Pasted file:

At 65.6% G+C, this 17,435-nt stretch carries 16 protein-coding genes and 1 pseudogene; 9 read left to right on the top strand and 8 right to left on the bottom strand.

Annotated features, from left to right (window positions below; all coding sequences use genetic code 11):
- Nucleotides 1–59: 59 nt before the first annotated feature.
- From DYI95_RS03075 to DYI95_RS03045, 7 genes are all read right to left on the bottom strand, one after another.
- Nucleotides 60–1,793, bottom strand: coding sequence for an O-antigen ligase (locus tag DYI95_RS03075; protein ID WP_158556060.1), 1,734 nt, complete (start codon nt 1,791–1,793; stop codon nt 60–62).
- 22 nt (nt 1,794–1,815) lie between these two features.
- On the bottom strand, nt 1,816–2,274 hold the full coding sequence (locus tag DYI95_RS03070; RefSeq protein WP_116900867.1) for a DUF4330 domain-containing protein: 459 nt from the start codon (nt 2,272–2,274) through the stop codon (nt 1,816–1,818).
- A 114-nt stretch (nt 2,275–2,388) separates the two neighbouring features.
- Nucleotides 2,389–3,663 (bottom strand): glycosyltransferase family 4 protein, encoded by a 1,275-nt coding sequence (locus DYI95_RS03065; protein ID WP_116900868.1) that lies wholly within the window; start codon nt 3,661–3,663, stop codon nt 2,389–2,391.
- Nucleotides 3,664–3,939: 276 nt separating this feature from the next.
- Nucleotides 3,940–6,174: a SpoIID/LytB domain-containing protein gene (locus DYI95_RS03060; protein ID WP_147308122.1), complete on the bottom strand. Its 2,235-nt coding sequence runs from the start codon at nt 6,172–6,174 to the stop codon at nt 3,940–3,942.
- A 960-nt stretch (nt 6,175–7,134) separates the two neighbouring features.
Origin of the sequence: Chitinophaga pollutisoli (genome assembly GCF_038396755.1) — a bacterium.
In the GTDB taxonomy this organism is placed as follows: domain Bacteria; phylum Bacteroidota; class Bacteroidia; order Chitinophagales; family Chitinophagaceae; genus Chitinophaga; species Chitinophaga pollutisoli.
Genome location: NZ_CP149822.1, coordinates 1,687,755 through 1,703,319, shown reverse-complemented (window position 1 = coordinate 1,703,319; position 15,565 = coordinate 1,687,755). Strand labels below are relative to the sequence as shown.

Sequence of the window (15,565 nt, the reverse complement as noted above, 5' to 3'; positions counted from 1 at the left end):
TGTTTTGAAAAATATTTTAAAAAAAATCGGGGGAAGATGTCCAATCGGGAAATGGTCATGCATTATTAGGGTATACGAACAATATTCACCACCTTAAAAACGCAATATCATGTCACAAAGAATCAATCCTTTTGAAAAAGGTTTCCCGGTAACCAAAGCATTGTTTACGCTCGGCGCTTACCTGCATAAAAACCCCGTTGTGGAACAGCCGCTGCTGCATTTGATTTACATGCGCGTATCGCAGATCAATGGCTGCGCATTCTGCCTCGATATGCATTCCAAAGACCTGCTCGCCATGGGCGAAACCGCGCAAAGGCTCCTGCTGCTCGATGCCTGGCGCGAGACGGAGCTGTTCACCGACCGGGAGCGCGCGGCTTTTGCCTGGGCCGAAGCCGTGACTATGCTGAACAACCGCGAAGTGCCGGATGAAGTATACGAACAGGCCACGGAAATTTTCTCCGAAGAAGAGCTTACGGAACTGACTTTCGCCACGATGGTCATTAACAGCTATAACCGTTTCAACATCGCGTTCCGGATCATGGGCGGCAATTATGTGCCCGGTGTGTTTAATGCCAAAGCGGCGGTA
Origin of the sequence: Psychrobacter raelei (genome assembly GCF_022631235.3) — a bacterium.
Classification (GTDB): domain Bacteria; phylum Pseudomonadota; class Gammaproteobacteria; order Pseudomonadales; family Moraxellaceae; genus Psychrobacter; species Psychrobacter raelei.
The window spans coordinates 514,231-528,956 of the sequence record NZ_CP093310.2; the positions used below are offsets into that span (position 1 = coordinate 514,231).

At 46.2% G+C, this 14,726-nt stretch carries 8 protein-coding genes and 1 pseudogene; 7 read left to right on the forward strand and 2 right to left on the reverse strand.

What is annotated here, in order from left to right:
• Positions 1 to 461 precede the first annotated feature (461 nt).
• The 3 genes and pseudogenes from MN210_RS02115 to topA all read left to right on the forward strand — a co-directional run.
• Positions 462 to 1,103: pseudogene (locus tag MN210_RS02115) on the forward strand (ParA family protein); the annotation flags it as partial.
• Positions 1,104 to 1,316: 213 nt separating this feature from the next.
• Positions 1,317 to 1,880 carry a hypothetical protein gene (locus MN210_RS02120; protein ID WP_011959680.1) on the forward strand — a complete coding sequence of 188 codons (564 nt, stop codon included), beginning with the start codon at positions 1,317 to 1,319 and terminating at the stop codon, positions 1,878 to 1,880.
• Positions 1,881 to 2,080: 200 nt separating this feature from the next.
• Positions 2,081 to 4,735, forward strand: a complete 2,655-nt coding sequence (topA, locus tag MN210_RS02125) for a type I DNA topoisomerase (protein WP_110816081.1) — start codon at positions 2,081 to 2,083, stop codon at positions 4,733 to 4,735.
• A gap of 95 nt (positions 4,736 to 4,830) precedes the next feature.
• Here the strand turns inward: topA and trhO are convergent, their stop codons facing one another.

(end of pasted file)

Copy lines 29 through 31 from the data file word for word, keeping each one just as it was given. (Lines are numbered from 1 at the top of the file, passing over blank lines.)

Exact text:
• Positions 2,081 to 4,735, forward strand: a complete 2,655-nt coding sequence (topA, locus tag MN210_RS02125) for a type I DNA topoisomerase (protein WP_110816081.1) — start codon at positions 2,081 to 2,083, stop codon at positions 4,733 to 4,735.
• A gap of 95 nt (positions 4,736 to 4,830) precedes the next feature.
• Here the strand turns inward: topA and trhO are convergent, their stop codons facing one another.